Black Holes, Mercury, and Einstein: The Role of Dimensional Analysis

In last week’s posts we looked at basic astronomy and Einstein’s famous E=mc2 through the lens of the secret weapon of theoretical physicists, “dimensional analysis”, which imposes a simple consistency check on any known or proposed physics equation.  For instance, E=mc2 (with E being some kind of energy, m some kind of mass, and c the cosmic speed limit [also the speed of light]) passes this consistency condition.

But what about E=mc or E=mc4 or E=m2c3 ? These equations are obviously impossible! Energy has dimensions of mass * length2 / time2. If an equation sets energy equal to something, that something has to have the same dimensions as energy. That rules out m2c3, which has dimensions of mass2 * length3 / time3. In fact it rules out anything other than E = # mc2 (where # represents an ordinary number, which is not necessarily 1). All other relations fail to be consistent.

That’s why physicists were thinking about equations like E = # mc2 even before Einstein was born. 

The same kind of reasoning can teach us (as it did Einstein) about his theory of gravity, “general relativity”, and one of its children, black holes.  But again, Einstein’s era wasn’t first to ask the question.   It goes back to the late 18th century. And why not? It’s just a matter of dimensional analysis.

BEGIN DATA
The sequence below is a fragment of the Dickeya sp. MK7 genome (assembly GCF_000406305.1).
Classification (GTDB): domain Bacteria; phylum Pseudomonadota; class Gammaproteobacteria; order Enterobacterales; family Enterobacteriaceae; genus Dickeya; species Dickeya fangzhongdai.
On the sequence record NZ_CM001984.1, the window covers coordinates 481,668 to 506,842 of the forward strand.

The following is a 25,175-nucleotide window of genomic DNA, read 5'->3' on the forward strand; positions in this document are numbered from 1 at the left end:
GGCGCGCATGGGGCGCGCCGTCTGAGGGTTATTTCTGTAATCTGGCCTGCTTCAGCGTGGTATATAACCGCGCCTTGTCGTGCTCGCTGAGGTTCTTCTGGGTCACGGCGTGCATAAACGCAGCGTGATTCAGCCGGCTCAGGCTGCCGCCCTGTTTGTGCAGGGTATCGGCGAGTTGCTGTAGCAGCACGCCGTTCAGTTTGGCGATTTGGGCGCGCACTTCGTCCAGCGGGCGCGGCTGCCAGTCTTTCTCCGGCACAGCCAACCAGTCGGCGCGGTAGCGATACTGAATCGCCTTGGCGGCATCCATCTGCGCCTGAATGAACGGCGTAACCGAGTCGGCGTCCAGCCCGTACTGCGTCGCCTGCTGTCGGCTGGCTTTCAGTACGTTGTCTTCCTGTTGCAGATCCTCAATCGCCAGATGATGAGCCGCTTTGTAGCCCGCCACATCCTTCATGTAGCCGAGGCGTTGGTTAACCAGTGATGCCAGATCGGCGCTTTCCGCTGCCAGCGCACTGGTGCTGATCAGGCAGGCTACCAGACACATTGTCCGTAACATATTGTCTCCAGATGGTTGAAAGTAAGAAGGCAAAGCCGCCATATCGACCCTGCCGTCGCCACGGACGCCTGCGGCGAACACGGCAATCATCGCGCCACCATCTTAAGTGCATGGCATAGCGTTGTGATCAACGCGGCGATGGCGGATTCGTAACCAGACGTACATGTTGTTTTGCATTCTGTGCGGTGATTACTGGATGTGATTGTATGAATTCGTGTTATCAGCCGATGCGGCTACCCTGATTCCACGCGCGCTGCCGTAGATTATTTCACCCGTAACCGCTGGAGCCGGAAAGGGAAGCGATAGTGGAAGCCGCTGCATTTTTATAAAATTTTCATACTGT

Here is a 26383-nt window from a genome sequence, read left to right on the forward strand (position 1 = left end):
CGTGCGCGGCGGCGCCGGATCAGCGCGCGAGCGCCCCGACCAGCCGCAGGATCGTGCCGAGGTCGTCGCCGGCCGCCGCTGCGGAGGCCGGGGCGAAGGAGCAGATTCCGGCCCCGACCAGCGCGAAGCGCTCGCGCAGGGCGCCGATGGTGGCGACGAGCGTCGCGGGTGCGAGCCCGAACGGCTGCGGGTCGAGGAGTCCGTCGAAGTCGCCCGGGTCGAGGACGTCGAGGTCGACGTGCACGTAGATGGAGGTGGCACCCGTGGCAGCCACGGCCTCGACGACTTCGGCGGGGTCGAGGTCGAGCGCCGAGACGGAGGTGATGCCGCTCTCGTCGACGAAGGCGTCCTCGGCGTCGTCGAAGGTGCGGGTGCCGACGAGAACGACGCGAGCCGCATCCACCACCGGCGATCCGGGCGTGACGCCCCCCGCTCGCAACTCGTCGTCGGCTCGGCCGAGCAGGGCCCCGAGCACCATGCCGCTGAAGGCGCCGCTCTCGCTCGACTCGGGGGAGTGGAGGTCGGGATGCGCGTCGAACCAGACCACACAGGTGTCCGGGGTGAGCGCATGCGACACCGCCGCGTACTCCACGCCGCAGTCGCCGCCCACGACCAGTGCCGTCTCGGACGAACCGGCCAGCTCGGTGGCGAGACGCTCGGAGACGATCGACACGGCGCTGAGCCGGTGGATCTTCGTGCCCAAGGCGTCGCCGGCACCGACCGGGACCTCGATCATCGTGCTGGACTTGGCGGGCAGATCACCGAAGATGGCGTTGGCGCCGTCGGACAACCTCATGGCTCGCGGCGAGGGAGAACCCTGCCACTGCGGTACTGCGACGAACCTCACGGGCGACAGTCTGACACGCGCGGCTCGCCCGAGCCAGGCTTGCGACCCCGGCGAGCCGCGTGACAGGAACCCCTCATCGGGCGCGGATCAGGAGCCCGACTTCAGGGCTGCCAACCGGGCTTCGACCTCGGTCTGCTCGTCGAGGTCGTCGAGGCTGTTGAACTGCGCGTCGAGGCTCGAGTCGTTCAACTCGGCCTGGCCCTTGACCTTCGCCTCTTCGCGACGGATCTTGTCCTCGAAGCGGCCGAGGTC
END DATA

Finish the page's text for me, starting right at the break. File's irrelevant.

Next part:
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This Weekend, Measure the Distance to Venus Yourself

This Sunday, Venus reaches a special position from which it is easy to estimate roughly how large the average Venus-Sun distance (RVS) is relative to the average Earth-Sun distance (RES).  (I say “on average” because the Venus-Sun distance isn’t quite constant.  Venus’s orbit, like that of all the planets, isn’t quite circular.  But this is a small effect that we can ignore for the purpose of rough estimates.)

If you are a true diehard astronomy-geek, by all means get up at 5 or 5:30 in the morning on Sunday (or really any of the next few days) to check this directly.  I can assure you (since I have been up at that time recently, due to chronic insomnia more than astronomy-geekhood) that Venus looks absolutely gorgeous against the deep blue of the pre-dawn sky.  But if you have no intention on getting up that early, or clouds intervene, there’s a shortcut — on your phone.

Greatest Elongation, Near-Circular Orbits, Half-Lighting and Right Angles

On Sunday, Venus moves to a position where, from Earth’s perspective, the angle between Venus and the Sun on the sky reaches its maximum.  This position is called “greatest elongation“, and it is reached twice per cycle, once in the evening sky and once in the morning.  If Venus’s orbit were perfectly circular, this would also be the moment when Venus appears half-lit; as we’ve been seeing in two recent posts (1,2), that’s an effect of simple geometry:

  • if Venus’s orbit were circular, then at greatest elongation, the triangle formed by Earth, Venus and the Sun would be a right angle where Venus is located, and Venus would be half-lit.

This holds for Mercury too, as it would for any near Sun-orbiting planet.

Since Venus’s orbit isn’t quite circular, this isn’t precisely true; half lit and the right angle come together, but greatest elongation is off just a few days. This is a minor detail unless you’re an astronomy-geek, and won’t keep us from getting a good estimate of the Venus-Sun distance.

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